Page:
Friday, 2 March 2012

If A Stranger Told You He Was Jesus...

If a stranger told you he was Jesus would you trust in Jesus or would you want evidence? That question is not a facetious as it might appear because it goes right to the heart of 'faith' and what the Bible, and theologians are expecting us to believe.

Of course the answer would be no, you wouldn't believe a stranger just because he said he was Jesus, or the Messiah, or any manifestation of a god, or even a special messenger like an angel. In fact, you'd probably assume that he was either joking or in need of care and medication. It would take an extraordinary amount of evidence to convince you otherwise, unless you are unfortunately suggestible or extraordinarily gullible.

You would almost certainly dismiss even a miracle like turning water into wine as a conjuring trick and the chances are if he touched a blind person and restored their sight you would assume they were in collusion. With some justification you'd start to suspect a scam. Any moment now he's going to ask me for a donation so he can concentrate on his mission and not have the 'distraction' of having to work for a living.

And yet you're expected to take second hand (at best) accounts of a man doing just that in biblical times on faith, and not ask for evidence. In fact, you're expected to be proud of 'accepting Jesus on faith' as though it's something to be proud of; a virtue even!

Yet, reading the Bible, what was it that allegedly convince the disciples that Jesus was the Messiah and God incarnate? Was it 'on faith'? Was it because he walked up to them, a total stranger, and said, "Hi! I'm Jesus, Son of God!"?

Nope, it was allegedly evidence in the form of miracles which did it. Even Abraham, the founder of three major world religions and countless minor sects, needed evidence, as did Moses. All the writers of the New Testament cite evidence and Paul even performed miracles (albeit small ones like turning a stick into a snake and back) to convince people.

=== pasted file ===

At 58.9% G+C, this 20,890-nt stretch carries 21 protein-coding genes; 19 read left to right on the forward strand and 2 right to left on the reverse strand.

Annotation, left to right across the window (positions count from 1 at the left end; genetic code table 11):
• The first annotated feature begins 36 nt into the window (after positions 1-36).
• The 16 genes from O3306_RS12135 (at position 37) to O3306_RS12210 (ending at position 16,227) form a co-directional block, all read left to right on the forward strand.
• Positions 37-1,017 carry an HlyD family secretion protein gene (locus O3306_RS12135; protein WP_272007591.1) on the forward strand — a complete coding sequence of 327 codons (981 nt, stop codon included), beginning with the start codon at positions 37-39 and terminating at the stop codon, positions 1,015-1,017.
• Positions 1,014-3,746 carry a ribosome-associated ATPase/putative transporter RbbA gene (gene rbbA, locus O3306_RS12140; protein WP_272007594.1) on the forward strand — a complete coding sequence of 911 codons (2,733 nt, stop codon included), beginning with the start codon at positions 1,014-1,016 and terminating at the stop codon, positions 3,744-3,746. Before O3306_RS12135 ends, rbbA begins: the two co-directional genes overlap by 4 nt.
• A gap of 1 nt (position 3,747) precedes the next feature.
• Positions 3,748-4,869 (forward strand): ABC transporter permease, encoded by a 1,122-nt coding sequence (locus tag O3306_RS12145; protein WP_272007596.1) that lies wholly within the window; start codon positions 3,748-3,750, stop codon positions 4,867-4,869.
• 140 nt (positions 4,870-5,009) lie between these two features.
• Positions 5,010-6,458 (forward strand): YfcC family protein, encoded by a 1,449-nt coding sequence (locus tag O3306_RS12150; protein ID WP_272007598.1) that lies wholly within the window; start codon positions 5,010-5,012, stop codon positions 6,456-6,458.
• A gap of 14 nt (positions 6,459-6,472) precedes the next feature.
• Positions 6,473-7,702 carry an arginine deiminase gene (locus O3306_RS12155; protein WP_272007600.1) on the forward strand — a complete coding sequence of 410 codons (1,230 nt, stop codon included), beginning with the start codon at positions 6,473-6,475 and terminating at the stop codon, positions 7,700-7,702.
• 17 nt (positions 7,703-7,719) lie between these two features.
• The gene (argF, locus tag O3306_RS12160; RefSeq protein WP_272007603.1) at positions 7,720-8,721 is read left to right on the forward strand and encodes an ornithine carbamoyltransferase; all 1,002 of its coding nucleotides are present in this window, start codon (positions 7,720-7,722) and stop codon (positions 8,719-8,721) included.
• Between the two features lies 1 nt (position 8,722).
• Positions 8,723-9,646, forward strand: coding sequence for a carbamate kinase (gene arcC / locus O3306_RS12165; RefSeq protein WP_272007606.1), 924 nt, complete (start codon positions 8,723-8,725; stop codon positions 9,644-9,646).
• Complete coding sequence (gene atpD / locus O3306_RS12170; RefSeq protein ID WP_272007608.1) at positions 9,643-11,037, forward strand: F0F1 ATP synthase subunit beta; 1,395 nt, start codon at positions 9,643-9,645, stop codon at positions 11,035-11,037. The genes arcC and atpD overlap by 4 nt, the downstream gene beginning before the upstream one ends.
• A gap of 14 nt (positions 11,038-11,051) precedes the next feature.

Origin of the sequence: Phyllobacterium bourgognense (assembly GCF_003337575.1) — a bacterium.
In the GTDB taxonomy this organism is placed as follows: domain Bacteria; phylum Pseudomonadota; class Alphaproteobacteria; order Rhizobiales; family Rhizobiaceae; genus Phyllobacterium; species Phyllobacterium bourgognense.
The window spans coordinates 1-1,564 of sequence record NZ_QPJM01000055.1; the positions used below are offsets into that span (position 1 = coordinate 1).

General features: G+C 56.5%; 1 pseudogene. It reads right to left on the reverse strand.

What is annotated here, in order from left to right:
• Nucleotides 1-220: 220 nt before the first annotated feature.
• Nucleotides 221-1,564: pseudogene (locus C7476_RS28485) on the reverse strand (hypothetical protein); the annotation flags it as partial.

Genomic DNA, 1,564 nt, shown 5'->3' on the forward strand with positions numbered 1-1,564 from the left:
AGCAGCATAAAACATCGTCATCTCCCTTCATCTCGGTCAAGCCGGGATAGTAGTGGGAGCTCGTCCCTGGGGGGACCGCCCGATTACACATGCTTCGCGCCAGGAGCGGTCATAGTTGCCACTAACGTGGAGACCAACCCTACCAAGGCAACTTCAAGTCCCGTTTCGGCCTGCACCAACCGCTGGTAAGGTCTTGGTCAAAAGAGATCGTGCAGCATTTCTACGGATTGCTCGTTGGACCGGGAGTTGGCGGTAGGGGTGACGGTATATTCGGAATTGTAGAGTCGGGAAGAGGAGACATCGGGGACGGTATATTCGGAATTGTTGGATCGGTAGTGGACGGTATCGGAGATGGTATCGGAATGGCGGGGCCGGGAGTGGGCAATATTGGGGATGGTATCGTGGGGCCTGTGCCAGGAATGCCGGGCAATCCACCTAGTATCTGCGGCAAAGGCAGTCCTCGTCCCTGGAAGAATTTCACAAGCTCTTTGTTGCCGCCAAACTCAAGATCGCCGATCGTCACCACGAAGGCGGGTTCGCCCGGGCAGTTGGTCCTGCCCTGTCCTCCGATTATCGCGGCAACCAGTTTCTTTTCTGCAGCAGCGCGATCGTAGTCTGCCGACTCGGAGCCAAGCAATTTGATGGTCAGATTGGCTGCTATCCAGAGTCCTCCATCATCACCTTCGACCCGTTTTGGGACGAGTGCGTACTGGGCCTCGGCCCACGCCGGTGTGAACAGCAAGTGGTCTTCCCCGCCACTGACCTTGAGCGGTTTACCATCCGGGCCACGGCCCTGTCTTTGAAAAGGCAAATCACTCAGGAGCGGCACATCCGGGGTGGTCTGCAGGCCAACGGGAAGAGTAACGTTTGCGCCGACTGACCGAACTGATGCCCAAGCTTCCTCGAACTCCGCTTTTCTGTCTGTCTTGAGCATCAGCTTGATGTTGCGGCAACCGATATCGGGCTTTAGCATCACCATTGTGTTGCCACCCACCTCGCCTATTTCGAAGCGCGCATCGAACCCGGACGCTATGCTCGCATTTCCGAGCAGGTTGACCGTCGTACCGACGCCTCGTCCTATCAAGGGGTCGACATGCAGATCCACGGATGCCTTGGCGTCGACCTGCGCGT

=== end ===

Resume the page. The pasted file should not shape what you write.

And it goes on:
So, why did Jesus' chosen disciples and all those Old Testament prophets have less faith that you are expected to have? Why was it okay for biblical saints to require evidence and rely on science (if you believe the stories) to arrive at their beliefs, but not you?

The answer is quite simple, of course, they wrote about having seen the evidence but they had none to show, so they fell back on the ruse of telling you it was good not to require evidence; that God would be upset if you asked for it; that 'faith' is a virtue and something to be proud of. Not that they ever doubted or needed evidence, obviously. Oh, no!

Pah! That Doubting Thomas, eh? Oh! Ye of little faith!

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2 comments :

  1. I was travelling by train from the Midlands (Hinckley, I believe) back dahn sahth to Reading one Sunday evening, stoned off my head, after having had a seriously debauched weekend with someone I shouldn't have been etc. It was some time ago: I was pretty and gothic and had long black hair and black eyeliner, and wore a lot of lace and sequins. And a young lady sat down next to me and said (without barely having glanced at me), "Do you know Jesus Christ?" So I looked her in the eye with a reproachful expression and said to her, putting on my most messianic and apotheotic aura, "*You* ask *that* of *me*"?